But the ratings live viewing of shows on the days they air offer a glimpse into what is clicking with the audience.
"There were actually more bright spots than we thought there would be," Hughes said.
ABC appears to have its first big hit drama in several seasons with "The Good Doctor," which stars Freddie Highmore as a young surgeon with autism.
"The Good Doctor," premiered with 11.4 million viewers on Sept. 25 and held that number in its second airing on Monday. When delayed viewers were added, the premiere's total gained another 5.5 million.
CBS had a strong premiere from "Young Sheldon," a warm comedy prequel to "The Big Bang Theory." The 17.2 million viewers who watched on Sept. 25 were strong enough to get CBS to pick up the show a for a full season. The show moves to its regular Thursday time period on November 2.
While the original "Will & Grace" was an edgy comedy during its original run from 1998 to 2007, the new revival with the original cast intact was comfortably familiar, likely helping to draw 10.2 million viewers for its Sept. 28 premiere. Three days of delayed viewing boosted that total to 14.8 million.
"This Is Us," NBC's breakout family drama of last year, delivered an all time high in its second season premiere with 12. 9 million viewers on Sept. 27.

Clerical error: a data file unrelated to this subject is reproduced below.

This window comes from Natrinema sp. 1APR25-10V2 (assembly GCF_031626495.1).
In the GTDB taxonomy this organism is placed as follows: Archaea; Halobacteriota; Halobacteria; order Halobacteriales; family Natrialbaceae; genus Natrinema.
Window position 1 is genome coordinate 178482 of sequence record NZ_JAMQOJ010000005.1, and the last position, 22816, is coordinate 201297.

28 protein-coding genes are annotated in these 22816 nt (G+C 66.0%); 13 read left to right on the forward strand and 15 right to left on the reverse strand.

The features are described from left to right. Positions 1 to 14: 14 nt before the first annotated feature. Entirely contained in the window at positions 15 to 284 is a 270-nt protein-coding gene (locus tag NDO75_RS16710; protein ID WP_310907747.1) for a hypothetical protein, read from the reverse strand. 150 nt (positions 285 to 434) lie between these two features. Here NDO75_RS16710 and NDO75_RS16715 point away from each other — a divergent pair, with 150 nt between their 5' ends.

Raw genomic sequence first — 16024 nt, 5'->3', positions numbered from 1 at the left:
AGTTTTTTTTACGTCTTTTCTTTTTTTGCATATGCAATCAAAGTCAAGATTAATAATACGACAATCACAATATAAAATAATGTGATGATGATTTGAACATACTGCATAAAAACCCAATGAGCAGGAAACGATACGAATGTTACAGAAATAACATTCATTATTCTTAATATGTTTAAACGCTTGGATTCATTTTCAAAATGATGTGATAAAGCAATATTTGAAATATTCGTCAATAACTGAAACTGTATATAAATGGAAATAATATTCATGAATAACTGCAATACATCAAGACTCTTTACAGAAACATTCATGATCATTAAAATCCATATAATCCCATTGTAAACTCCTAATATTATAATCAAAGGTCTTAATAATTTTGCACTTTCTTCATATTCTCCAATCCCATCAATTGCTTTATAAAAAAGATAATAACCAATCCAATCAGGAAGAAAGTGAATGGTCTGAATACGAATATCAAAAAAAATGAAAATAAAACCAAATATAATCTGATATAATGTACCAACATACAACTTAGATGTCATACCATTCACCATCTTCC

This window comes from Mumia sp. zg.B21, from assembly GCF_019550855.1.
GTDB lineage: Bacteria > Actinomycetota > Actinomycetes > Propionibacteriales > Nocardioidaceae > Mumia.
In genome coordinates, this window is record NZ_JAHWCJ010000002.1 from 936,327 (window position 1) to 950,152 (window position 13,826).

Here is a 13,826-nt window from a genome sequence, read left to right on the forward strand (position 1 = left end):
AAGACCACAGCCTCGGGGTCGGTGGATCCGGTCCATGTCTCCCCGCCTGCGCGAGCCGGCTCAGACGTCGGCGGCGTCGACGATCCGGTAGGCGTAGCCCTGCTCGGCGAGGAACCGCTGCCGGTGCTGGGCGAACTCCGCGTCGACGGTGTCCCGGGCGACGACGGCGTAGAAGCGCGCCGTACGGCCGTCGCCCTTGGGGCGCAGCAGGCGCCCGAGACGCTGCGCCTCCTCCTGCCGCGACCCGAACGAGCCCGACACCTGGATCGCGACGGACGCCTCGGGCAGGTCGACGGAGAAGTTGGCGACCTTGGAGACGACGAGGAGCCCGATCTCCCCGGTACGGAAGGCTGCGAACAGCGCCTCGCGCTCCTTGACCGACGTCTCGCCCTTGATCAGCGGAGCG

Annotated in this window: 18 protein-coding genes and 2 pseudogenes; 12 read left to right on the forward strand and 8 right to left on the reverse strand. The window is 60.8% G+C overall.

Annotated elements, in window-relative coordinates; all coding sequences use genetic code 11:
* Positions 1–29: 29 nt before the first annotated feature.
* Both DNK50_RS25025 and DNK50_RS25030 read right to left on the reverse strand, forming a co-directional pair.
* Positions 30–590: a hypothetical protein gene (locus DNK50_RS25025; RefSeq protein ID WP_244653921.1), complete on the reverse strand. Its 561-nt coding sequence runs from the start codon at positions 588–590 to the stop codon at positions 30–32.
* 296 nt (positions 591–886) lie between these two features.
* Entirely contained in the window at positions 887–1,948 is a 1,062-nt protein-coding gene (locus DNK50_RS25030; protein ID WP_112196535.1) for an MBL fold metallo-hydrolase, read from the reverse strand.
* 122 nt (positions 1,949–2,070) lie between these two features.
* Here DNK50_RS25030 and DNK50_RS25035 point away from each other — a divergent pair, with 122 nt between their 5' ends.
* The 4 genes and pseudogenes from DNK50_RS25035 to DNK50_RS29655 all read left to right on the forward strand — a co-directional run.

Preston Beckman, a former network executive and TV consultant, said the early successes indicate viewers are looking for uplifting entertainment.
"My gut is that people are wanting shows that make them feel good or are aspirational," he said. "There is enough darkness in the world where you don't have to watch it on TV right now."
The gritty military shows and realistic crime dramas that the networks have added delivered mixed results, another sign that viewers are moving to content that is less bleak.
CBS's "SEAL Team" with David Boreanaz as the head of a special ops forces unit, scored 9.9 million viewers in its premiere, giving the network the most watched show in the Wednesday 9 p.m. hour.
But NBC was less successful with the "The Brave," another special ops-themed drama that opened with 6 million viewers in its first week, dropping significantly from its lead-in from the network's top rated reality competition show "The Voice" on Monday at 10 p.m.
ABC's "Ten Days In the Valley," a serialized show about a kidnapped child, drew a modest 3.4 million viewers in its Sunday premiere.
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